How sleep helps us learn and memorize

Sleep is important for long lasting memories, particularly during this exam season. Research publishing in PLOS Computational Biology suggests that sleeping triggers the synapses in our brain to both strengthen and weaken, which prompts the forgetting, strengthening or modification of our memories in a process known as long-term potentiation (LTP).

Researchers led by Sidarta Ribeiro at the Brain Institute of the Federal University of Rio Grande do Norte, Brazil, measured the levels of a protein related to LTP during the sleep cycle of rats. The authors then used the data to build models of sleep-dependent synaptic plasticity.

The results show that sleep can have completely different effects depending on whether LTP is present or not. A lack of LTP leads to memory erasure, while the presence of LTP can either strengthen memories or prompt the emergence of new ones.

The research provides an empirical and theoretical framework to understand the mechanisms underlying the complex role of sleep for learning, which involves selective remembering as well as creativity.

A good night’s sleep helps modify deeply rooted attitudes

Long-held social biases can be reduced during sleep, a new report suggests.

It adds further support to recent research that has shown that memories can be selectively reactivated and strengthened during slumber.

Scientists have known that sleep boosts memory formation by resuscitating faint neuron activity shaped during earlier periods, when an individual was awake. This process can be experimentally stimulated by giving a sleeping individual cues related to an earlier period of learning.

Now, Xiaoqing Hu and colleagues extend these findings to show that this method not only works for recently learned information but also to influence implicit attitudes learned during childhood.

The researchers focused on prejudices of race and gender.

In a series of exercises designed to counter typical racial and gender biases, participants were shown pictures of men and women of different races. They learned to associate races and genders with opposing features (female faces with science-related words, for example, and black men with "good" words). A distinctive sound was associated with each type of counter-bias. The participants then took a 90-minute nap during which one sound, by random assignment, was repeatedly played to cue and reactivate a newly learned association. Shortly after waking, and again one week later, the researchers found that implicit social biases were reduced preferentially for the counter-bias training reactivated during sleep (but not for counter-biases not reactivated).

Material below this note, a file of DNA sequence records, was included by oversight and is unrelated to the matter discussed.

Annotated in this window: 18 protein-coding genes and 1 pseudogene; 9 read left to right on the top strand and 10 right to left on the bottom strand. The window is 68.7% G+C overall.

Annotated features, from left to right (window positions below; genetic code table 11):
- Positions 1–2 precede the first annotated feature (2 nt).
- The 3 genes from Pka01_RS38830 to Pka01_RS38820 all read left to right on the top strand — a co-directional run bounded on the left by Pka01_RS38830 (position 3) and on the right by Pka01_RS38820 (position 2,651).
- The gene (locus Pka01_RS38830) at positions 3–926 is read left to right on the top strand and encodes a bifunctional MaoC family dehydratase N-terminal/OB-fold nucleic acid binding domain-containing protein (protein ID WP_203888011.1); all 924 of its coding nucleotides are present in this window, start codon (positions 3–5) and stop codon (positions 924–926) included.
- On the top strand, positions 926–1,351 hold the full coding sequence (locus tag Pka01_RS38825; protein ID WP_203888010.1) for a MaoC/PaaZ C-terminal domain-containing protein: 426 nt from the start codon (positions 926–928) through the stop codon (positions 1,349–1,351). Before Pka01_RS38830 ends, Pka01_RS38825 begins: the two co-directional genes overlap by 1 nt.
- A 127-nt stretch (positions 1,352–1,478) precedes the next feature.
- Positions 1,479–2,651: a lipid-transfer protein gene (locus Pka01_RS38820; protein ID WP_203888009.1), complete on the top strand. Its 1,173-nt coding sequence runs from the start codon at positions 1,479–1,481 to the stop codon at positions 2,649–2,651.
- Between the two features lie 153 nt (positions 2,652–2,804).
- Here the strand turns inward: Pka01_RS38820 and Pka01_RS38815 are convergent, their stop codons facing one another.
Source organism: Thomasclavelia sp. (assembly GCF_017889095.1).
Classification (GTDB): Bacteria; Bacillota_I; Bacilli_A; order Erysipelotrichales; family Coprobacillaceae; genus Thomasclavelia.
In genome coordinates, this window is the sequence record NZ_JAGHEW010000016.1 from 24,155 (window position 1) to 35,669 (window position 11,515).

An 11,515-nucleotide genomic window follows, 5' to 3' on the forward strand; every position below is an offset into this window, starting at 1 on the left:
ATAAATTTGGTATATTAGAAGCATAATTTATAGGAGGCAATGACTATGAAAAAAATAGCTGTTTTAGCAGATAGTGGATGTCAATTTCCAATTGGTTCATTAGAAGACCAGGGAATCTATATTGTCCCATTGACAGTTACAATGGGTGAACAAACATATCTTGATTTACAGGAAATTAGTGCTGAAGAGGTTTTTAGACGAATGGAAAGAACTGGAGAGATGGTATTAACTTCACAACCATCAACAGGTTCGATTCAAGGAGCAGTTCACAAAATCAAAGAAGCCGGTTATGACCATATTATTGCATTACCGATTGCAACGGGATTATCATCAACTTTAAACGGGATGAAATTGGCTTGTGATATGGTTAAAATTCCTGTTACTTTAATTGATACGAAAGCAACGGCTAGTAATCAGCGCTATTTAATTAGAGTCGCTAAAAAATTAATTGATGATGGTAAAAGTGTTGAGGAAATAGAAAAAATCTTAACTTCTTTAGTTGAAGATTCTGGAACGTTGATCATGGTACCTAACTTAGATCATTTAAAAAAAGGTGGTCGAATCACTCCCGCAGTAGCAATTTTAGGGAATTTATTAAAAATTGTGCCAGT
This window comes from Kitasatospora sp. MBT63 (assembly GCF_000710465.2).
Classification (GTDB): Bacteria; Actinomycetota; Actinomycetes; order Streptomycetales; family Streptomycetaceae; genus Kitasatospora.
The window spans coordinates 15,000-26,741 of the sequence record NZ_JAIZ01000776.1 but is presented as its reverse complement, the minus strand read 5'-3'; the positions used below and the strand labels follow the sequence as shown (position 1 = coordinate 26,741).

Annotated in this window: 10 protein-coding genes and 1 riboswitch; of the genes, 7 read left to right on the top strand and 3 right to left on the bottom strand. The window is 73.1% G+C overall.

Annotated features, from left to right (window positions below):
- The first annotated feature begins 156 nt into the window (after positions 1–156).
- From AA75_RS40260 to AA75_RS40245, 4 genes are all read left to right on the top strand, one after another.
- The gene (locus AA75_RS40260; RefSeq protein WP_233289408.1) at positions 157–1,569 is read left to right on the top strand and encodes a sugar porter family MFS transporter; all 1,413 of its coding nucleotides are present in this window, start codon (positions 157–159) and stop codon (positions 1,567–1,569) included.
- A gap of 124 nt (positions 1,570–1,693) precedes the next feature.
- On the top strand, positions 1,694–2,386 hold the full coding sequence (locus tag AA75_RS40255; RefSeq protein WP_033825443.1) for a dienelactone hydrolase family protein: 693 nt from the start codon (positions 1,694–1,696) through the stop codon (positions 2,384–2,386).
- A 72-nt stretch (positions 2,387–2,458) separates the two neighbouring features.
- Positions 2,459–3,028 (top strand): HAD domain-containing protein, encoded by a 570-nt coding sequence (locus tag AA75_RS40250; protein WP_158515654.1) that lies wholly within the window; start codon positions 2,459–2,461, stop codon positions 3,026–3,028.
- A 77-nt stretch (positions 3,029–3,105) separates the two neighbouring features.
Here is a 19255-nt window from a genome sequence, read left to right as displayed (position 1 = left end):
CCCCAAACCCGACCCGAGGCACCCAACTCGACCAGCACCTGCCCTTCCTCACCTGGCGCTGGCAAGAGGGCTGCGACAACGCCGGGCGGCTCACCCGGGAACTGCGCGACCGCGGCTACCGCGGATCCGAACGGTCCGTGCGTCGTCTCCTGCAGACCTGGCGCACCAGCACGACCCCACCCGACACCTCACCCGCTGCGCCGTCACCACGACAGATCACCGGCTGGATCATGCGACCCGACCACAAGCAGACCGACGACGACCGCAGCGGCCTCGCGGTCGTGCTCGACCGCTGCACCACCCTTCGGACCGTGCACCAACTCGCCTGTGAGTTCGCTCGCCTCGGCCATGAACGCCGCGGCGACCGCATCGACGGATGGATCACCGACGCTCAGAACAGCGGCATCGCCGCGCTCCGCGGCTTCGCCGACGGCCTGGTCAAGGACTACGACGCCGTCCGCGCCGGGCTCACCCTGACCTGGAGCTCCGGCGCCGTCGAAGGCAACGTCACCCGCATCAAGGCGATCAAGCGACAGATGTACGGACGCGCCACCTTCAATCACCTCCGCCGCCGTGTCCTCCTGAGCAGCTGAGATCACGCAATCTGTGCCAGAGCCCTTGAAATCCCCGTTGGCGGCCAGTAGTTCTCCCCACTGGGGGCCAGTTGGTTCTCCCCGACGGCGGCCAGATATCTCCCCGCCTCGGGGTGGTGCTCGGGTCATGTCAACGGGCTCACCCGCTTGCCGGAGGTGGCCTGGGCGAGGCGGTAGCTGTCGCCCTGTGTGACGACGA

Given the implications of this research for societal change, Gordon Feld and Jan Born say in a related Perspective, the study should inspire research to solve remaining issues of targeted memory reactivation during sleep so that its mechanisms are fully understood.

Sleeping Your Way out of a Bad Attitude
This image shows sleeping your way out of a bad attitude. Implicit social bias scores could be improved by applying a counterbias intervention comprising two tasks: counterbias training with sound feedback and retrieval of the sound - counterbias association. This training - i nduced improvement was then stabilized by re - presenting the sound cue during sleep. (A) On the counterbias training, participants were shown separate pictures of men and women of different racial groups together with words from the opposing categories "sci ence/art" and "good/bad". When seeing an "incongruous" pair (e.g., face of a woman and the word "math"), participants had to respond by pressing a button. "Correct" and timely responses received a feedback sound. Congruent trials afforded no response. (B) On the sound - counterbias retrieval task, participants were instructed to drag and drop a face (e.g., a female face) onto the incongruous word (e.g., "math") whenever they heard the sound that was associated with this specific counterbias during the precedi ng counterbias training. (C) The sound was then used to cue, and thereby reactivate, the memory of the newly learned counterbias association when the participant entered slow - wave sleep during a subsequent 90 - min nap. (D) A stable reduction of implicit soc ial bias, persisting 1 week later, was only achieved if the counterbias intervention was cued during the nap.
Credit: P. Huey/Science